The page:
College athletes may be able to begin cashing in on their name, image and likeness soon. A significant development occurred Tuesday as the NCAA Board of Governors supported proposed rule changes from a working group to allow athletes to take advantage of these rights. In other words, athletes could soon receive compensation for third-party endorsements, social media influence, personal appearances and their own businesses -- all for the first time.
When adopted in the future, the new rules will would drastically change the landscape of college sports. The recommendations will be considered by the NCAA's three divisions before legislation is drafted. Rules are expected to be written by Oct. 31 with a vote occuring no later than Jan. 31, 2021. Name, image and likeness rights would be in effect for the 2021-22 athletic season.
One catch to the new name, image and likeness rights is that athletes, while permitted to cash in personally and identify themselves as participants in their respective sports, would be unable to utilize conference or school logos or trademarks in promotions. It was also stressed by the NCAA board that member institutions do not need to pay athletes to utilize their name, image and likeness.
"Throughout our efforts to enhance support for college athletes, the NCAA has relied upon considerable feedback from and the engagement of our members, including numerous student-athletes, from all three divisions," said Michael V. Drake, chair of the board and president of Ohio State, in an NCAA statement. "Allowing promotions and third-party endorsements is uncharted territory."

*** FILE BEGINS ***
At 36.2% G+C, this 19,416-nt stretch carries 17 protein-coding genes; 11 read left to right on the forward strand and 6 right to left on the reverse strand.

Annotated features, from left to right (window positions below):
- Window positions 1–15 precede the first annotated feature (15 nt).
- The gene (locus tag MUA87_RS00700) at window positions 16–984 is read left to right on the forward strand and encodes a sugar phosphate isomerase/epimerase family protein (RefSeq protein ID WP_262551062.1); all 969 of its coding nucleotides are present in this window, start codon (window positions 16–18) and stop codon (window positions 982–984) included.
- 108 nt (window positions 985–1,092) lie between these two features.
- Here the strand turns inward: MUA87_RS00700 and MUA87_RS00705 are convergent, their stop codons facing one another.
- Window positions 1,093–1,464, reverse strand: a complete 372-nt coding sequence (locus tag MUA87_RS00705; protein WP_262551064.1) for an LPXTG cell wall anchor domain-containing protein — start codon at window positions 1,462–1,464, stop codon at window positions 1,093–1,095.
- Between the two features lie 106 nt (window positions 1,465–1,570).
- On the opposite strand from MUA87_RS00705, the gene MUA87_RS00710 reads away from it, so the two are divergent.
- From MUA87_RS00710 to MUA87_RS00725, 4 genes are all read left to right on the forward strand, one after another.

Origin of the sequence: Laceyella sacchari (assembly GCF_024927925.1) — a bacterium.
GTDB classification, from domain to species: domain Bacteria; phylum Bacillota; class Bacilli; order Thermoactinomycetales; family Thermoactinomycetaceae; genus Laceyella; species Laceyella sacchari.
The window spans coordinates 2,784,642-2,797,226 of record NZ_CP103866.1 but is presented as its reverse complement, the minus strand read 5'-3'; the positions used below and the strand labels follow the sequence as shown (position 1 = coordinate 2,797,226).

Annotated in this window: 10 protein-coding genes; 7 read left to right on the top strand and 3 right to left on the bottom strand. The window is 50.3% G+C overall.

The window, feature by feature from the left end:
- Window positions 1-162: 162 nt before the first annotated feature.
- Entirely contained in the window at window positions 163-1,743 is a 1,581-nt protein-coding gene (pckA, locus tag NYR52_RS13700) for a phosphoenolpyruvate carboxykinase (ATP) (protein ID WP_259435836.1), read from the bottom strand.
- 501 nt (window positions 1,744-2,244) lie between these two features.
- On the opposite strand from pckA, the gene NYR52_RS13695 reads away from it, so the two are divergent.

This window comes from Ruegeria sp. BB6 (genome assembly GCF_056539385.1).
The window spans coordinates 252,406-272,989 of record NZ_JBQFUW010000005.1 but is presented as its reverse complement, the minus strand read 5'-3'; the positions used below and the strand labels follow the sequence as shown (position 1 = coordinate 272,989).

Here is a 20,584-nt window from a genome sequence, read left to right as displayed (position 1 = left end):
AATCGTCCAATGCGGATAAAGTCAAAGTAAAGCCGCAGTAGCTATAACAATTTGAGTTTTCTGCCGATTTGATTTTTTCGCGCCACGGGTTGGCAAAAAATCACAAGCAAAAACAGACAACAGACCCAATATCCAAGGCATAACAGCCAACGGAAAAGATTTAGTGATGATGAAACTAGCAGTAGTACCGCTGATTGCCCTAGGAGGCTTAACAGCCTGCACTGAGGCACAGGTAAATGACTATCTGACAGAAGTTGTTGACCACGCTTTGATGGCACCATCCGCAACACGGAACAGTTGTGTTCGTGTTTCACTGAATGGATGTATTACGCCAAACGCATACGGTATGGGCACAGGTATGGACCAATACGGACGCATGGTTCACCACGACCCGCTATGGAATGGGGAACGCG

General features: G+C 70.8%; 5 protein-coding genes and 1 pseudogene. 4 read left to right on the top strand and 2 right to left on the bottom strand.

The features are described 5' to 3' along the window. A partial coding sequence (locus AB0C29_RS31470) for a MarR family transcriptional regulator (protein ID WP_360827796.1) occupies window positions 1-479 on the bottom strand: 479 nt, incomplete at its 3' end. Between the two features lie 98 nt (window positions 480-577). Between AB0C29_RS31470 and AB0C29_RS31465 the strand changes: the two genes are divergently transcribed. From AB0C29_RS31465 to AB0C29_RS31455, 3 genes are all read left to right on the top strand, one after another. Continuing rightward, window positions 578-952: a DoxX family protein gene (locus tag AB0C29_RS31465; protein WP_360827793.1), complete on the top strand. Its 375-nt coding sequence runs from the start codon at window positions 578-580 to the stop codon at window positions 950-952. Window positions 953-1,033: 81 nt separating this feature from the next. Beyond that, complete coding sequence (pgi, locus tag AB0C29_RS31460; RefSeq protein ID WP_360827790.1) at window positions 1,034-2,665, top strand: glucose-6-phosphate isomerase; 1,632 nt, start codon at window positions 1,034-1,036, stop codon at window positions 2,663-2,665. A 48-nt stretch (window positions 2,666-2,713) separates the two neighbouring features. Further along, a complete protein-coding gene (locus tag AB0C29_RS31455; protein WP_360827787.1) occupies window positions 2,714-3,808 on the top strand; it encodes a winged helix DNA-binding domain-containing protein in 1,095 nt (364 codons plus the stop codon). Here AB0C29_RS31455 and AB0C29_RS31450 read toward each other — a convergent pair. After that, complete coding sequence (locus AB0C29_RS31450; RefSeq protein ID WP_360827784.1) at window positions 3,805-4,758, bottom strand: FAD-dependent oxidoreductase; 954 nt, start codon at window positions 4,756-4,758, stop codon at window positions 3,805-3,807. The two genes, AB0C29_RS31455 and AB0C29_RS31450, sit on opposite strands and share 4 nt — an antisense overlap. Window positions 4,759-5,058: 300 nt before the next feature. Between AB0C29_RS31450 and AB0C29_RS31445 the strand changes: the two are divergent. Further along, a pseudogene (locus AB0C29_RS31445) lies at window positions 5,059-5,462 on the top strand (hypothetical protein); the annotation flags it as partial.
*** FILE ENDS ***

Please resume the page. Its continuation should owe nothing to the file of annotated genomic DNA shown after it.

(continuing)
How athletes could be paid
- Third-party endorsements, such as promoting a product or service on television, radio or in advertisements
- Social media influencing, such as modeling or promoting a product or service in exchange for samples or compensation through Twitter, Instagram, TikTok, Facebook, etc.
- Their own work product or business activities, including digital content creation (podcasts, YouTube videos, streaming video games with monetization via advertisements, paywalls, etc.), utilization of talents (athletic lessons), music, art, etc.
- Personal promotions like autograph signings or meet and greets
- There will be no cap on endorsement earnings for athletes